The vast majority of staff working in UK schools (95%) have witnessed increased levels of pupil anxiety since the start of the school year, according to new research published by Place2Be and NAHT ahead of Children’s Mental Health Week.
A new poll of educational professionals, released today by Place2Be and NAHT, reveals the impact of the pandemic is still being felt in schools.
1,130 school leaders, teachers and other staff working in primary and secondary schools completed the poll. Those surveyed have seen an increased prevalence of other mental health issues among pupils this school year, including:
For staff working in secondary schools, 72% have noticed an increase in self-harm, 61% in suicidal thoughts, and 56% in eating difficulties among pupils.
Unfortunately, only 23% of staff said they had regularly been able to access specialist support for pupils with mental health needs, leaving a majority of children and young people struggling without access to the support they need.
School staff also highlighted the wider impact on many aspects of school life. A large majority said it has negatively affected:
Catherine Roche, Chief Executive of Place2Be, said: “As society tries to regain a sense of normality after two challenging years, we must remember that school leaders and staff remain on the frontline, coping with all the additional needs that pupils are bringing through their gates. We know that with the right embedded specialist support, schools can be a fantastic place to address issues early on and promote positive mental health. There has never been a more important time to ensure that schools, and therefore children, receive the support they deserve.”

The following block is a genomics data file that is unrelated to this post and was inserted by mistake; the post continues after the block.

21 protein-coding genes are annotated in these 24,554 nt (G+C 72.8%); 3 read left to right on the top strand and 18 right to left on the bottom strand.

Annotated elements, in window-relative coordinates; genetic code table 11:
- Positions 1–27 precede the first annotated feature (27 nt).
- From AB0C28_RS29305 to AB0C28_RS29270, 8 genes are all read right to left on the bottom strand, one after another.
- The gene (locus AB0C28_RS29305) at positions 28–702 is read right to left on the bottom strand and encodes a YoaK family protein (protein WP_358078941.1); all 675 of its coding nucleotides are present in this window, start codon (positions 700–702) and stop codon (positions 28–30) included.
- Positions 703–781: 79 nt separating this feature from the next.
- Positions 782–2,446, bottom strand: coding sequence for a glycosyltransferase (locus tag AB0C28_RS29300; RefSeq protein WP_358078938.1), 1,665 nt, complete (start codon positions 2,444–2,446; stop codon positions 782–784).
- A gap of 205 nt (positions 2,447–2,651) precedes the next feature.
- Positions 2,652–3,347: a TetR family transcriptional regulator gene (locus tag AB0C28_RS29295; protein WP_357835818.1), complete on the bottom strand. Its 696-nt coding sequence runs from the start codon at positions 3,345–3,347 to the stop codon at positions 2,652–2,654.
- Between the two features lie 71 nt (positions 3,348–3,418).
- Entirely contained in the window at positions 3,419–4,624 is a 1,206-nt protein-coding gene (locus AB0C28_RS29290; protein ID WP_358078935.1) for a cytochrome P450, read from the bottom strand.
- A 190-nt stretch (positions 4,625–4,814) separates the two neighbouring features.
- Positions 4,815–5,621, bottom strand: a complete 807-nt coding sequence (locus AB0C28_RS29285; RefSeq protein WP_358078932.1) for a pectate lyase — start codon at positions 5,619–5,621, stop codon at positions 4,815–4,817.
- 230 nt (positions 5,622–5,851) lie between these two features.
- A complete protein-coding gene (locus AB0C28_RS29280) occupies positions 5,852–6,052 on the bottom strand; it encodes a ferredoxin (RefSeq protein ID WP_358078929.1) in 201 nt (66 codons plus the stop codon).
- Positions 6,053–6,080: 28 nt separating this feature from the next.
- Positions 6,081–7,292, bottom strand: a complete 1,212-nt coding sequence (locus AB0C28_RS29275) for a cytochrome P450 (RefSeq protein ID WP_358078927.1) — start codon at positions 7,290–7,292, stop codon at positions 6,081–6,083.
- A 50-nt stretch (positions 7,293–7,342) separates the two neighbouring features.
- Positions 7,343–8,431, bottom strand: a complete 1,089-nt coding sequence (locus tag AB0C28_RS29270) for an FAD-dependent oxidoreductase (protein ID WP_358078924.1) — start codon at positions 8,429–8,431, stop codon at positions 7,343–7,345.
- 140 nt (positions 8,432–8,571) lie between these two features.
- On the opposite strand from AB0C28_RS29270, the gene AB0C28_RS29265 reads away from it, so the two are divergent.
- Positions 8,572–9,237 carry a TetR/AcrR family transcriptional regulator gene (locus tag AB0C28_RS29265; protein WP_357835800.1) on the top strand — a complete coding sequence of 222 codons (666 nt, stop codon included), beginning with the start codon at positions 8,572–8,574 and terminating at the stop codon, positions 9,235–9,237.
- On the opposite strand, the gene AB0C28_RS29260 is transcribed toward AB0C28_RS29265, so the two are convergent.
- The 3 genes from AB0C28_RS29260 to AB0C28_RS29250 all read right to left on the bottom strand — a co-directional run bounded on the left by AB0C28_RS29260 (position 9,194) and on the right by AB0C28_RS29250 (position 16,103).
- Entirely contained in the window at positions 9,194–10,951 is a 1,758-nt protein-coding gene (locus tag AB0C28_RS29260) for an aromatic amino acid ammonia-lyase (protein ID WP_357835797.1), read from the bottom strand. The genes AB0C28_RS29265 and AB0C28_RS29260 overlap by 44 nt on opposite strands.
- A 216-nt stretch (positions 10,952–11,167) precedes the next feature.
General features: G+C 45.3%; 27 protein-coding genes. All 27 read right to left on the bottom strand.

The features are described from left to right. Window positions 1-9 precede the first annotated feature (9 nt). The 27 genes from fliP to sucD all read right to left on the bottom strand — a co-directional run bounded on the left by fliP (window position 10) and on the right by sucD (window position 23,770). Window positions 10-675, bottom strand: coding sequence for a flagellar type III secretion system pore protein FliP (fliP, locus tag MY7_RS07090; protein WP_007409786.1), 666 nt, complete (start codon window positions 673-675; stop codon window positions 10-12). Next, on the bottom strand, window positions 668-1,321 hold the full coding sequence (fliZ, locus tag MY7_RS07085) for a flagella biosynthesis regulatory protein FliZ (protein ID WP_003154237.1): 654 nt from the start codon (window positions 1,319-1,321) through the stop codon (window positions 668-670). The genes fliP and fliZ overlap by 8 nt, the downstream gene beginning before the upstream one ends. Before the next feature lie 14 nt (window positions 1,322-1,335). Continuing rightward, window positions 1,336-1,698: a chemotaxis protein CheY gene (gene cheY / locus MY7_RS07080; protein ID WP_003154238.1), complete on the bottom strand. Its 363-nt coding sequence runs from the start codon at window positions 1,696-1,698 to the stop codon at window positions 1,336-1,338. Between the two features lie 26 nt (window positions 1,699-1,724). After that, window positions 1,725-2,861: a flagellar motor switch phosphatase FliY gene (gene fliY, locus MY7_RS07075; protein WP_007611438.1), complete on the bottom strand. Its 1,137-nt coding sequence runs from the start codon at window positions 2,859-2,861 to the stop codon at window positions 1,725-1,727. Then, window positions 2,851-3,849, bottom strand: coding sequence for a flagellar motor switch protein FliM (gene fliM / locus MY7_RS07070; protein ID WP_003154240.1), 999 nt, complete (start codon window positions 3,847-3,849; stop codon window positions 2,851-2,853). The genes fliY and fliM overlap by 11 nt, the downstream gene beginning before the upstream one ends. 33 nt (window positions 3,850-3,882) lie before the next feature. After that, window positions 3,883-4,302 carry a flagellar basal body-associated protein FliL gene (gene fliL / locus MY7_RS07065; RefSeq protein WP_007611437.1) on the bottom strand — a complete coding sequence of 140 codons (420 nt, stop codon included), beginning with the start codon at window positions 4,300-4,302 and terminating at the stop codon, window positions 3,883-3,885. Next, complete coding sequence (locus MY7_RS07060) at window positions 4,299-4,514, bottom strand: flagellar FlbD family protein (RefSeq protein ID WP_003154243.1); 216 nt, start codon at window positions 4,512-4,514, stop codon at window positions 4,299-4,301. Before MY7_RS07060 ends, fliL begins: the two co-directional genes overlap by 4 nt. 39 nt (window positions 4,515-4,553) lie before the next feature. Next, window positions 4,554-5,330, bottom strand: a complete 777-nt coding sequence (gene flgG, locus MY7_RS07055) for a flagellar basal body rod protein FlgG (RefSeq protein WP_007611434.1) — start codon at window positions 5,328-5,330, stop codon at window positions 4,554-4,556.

Paul Whiteman, general secretary of school leaders’ union NAHT, said: “The findings of this survey are truly shocking – but unfortunately, to anyone working in schools, they are not surprising. Our members consistently raise pupil mental health and wellbeing as one of their top priorities – they really are on the front line when it comes to identifying and supporting children and young people’s mental health needs.
“It’s crucial that when school staff identify a mental health need with a pupil they are able to get the specialist help that is required. But as our survey shows, very few school staff find they are able to access specialist support for pupils who need it in a timely way – and this is having a negative impact on pupils’ ability to engage in learning, as well as on school life and staffs’ own wellbeing.
“These shocking new stats should add real urgency to the call for additional resources to support the mental health and wellbeing of pupils. The government must ensure that every school has fully funded mental health support available for their pupils and it is essential that they increase the capacity of social care, health and other services to meet the growing demand and to reduce waiting times.”
This year’s Children’s Mental Health Week is supported by players of the People’s Postcode Lottery and The Beaverbrook Foundation.